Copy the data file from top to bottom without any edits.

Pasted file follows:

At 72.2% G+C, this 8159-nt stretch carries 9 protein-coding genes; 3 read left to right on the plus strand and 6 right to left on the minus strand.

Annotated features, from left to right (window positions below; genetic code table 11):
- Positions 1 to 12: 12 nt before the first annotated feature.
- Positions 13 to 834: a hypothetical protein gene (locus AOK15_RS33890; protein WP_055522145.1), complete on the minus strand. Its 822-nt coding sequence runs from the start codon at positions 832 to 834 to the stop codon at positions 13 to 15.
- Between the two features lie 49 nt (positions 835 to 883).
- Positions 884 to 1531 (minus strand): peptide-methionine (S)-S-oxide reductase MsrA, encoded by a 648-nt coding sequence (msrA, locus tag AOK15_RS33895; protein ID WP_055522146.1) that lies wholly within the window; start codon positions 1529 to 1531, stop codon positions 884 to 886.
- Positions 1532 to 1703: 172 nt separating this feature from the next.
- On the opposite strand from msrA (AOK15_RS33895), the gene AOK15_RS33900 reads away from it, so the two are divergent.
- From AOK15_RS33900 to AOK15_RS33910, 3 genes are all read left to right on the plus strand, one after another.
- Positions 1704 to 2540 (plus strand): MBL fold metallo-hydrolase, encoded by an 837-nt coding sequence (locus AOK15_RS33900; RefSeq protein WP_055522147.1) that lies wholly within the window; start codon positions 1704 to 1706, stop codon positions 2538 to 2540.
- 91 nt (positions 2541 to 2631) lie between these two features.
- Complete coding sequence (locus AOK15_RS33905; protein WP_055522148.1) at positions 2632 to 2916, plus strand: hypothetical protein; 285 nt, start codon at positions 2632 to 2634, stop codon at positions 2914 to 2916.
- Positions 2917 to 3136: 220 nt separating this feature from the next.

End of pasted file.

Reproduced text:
At 72.2% G+C, this 8159-nt stretch carries 9 protein-coding genes; 3 read left to right on the plus strand and 6 right to left on the minus strand.

Annotated features, from left to right (window positions below; genetic code table 11):
- Positions 1 to 12: 12 nt before the first annotated feature.
- Positions 13 to 834: a hypothetical protein gene (locus AOK15_RS33890; protein WP_055522145.1), complete on the minus strand. Its 822-nt coding sequence runs from the start codon at positions 832 to 834 to the stop codon at positions 13 to 15.
- Between the two features lie 49 nt (positions 835 to 883).
- Positions 884 to 1531 (minus strand): peptide-methionine (S)-S-oxide reductase MsrA, encoded by a 648-nt coding sequence (msrA, locus tag AOK15_RS33895; protein ID WP_055522146.1) that lies wholly within the window; start codon positions 1529 to 1531, stop codon positions 884 to 886.
- Positions 1532 to 1703: 172 nt separating this feature from the next.
- On the opposite strand from msrA (AOK15_RS33895), the gene AOK15_RS33900 reads away from it, so the two are divergent.
- From AOK15_RS33900 to AOK15_RS33910, 3 genes are all read left to right on the plus strand, one after another.
- Positions 1704 to 2540 (plus strand): MBL fold metallo-hydrolase, encoded by an 837-nt coding sequence (locus AOK15_RS33900; RefSeq protein WP_055522147.1) that lies wholly within the window; start codon positions 1704 to 1706, stop codon positions 2538 to 2540.
- 91 nt (positions 2541 to 2631) lie between these two features.
- Complete coding sequence (locus AOK15_RS33905; protein WP_055522148.1) at positions 2632 to 2916, plus strand: hypothetical protein; 285 nt, start codon at positions 2632 to 2634, stop codon at positions 2914 to 2916.
- Positions 2917 to 3136: 220 nt separating this feature from the next.